So, on the face of this, and for those who TL;DR, what exactly do we gain as citizens out of this deal? The tariffs are removed from these countries, the apparel giants get to outsource their manufacturing without further duties, exploiting the people of Malaysia. The corporations interested in telecommunications, utilities, automotive, get to break up Malaysia's state owned enterprises for free market instead (which, given I don't know anything about Malaysia's economy, may be good). Monsanto will be free to ship their GMO laden foods to these TPP's as "bona fide food aid" without a chance of being turned away as it was in China. Our exports will rise to 0.6% in 12 years, basically consisting of service industry... and fracking!
What can we do? Respond on that link for the review about your concerns. Start putting pressure on your Congressional representatives and Senators for asking for transparency on this. This can not be forced to go into an up/down vote sight unseen and without public consumption or debate. There are enough out there already questioning this, but it needs to be brought into the public eye and not "sold" to the public as the next best wheel invention, because it's not.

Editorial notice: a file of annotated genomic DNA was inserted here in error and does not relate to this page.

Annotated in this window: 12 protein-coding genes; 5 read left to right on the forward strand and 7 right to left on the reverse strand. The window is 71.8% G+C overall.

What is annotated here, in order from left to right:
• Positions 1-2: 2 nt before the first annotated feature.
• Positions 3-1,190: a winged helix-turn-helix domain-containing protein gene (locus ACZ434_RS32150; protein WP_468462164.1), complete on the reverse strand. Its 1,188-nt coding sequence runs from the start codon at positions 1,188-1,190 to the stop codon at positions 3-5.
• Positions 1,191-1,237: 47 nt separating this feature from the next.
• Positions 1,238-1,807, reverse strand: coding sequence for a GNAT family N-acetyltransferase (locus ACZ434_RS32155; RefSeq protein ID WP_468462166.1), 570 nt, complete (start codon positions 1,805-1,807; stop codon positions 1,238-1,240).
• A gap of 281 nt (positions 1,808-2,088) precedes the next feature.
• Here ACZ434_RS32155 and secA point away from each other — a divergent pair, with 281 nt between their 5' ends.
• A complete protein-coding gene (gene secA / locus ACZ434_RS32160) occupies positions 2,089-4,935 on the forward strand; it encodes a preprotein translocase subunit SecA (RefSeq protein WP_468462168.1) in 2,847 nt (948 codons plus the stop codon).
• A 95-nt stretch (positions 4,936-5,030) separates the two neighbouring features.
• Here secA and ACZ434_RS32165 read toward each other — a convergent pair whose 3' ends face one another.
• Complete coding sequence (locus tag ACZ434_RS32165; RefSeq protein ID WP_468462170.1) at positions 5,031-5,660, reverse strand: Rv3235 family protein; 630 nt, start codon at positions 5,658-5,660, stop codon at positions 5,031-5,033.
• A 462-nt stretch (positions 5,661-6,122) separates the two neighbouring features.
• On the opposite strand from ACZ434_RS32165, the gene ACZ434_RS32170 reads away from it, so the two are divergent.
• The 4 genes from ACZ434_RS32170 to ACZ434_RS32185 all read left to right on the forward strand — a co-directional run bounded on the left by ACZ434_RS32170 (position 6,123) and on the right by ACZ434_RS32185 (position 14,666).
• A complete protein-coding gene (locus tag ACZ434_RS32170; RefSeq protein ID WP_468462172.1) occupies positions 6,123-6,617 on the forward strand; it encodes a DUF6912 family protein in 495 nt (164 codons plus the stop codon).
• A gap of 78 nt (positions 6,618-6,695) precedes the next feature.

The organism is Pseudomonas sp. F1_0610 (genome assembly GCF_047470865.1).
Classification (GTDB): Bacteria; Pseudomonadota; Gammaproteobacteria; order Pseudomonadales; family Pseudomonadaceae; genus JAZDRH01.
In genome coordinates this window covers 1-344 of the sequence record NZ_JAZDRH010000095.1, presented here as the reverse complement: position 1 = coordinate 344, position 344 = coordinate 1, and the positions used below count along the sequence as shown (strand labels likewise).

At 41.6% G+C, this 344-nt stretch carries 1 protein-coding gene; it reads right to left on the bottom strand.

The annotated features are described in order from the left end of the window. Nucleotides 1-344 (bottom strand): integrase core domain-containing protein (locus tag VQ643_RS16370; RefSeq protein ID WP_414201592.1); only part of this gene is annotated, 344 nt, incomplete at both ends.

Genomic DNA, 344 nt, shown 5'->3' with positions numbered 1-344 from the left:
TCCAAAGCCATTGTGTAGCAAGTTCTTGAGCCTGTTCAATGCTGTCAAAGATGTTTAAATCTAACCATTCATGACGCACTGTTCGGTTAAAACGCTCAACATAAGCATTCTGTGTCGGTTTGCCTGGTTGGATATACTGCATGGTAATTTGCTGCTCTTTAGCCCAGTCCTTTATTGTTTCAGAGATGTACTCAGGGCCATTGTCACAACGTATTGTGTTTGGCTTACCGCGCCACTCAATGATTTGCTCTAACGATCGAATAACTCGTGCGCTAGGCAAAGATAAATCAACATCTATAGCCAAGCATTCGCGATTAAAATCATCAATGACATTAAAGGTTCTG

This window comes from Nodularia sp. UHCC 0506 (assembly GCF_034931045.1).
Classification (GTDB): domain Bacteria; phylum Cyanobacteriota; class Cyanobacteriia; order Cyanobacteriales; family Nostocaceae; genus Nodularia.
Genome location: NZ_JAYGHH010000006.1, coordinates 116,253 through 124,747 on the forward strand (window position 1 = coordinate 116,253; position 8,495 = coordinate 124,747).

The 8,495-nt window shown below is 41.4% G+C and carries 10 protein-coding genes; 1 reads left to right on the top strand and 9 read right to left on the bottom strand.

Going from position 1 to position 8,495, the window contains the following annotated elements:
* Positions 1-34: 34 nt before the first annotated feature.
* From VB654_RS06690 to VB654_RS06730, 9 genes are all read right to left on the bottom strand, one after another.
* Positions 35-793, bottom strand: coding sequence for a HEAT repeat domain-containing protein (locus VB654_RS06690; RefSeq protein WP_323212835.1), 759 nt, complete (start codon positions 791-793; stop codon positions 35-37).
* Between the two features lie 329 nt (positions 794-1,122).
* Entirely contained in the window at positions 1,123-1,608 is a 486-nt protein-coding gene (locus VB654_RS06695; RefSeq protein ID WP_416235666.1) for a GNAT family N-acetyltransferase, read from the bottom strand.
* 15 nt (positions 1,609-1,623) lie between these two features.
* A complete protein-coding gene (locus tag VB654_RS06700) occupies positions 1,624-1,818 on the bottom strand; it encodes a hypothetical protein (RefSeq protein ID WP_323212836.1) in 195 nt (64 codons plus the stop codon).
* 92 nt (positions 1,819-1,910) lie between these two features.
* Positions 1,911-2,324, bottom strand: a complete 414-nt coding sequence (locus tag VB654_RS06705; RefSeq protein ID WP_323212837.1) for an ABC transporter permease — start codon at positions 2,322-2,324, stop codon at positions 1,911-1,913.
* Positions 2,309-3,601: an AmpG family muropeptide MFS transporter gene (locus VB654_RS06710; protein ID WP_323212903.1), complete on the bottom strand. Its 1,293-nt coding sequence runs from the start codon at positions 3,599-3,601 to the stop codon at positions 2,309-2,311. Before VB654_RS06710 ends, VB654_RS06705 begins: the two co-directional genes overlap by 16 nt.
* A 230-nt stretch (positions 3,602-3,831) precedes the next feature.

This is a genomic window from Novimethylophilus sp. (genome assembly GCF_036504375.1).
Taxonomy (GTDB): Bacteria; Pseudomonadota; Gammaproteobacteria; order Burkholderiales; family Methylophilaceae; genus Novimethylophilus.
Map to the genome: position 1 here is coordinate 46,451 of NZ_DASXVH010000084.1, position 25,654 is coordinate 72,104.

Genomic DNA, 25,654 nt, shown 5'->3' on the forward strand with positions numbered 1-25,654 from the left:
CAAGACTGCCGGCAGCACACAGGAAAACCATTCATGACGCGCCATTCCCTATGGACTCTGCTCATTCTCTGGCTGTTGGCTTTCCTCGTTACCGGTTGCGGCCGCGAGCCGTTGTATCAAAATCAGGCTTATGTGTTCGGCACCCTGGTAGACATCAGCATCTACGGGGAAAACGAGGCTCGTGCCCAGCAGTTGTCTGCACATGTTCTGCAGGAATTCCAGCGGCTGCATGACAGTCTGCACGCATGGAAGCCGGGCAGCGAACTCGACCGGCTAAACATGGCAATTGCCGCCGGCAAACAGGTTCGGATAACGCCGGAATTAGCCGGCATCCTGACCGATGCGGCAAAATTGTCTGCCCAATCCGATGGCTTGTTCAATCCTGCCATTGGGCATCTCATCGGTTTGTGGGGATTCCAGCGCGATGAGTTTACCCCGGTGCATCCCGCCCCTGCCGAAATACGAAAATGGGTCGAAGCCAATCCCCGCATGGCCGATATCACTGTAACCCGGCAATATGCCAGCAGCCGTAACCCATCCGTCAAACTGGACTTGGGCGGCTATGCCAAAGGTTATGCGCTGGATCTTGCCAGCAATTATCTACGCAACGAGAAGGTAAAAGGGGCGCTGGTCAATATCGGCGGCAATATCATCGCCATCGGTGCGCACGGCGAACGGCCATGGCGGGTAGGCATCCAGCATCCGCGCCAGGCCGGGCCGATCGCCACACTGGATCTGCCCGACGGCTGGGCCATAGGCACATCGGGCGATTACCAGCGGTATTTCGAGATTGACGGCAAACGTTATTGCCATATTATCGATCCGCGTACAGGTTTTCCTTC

I'll hit the IP stuff later this week when I have some more time, as that really cements the concept that these countries will be forced to adopt US laws, and how detrimental that can be to them, and why we are seeing the Corporate push as we are right now. I hope this helped shed some light on the TPP though for people, and if you get a chance, really read over this stuff, I suggest a wine or three or whatever beverage suits you while reading, it will ease the pain.
Update: Thanks everyone for your words and the Community Spotlight! As a first time poster, was a little worried this might be too long, but so very important, so thanks again everyon!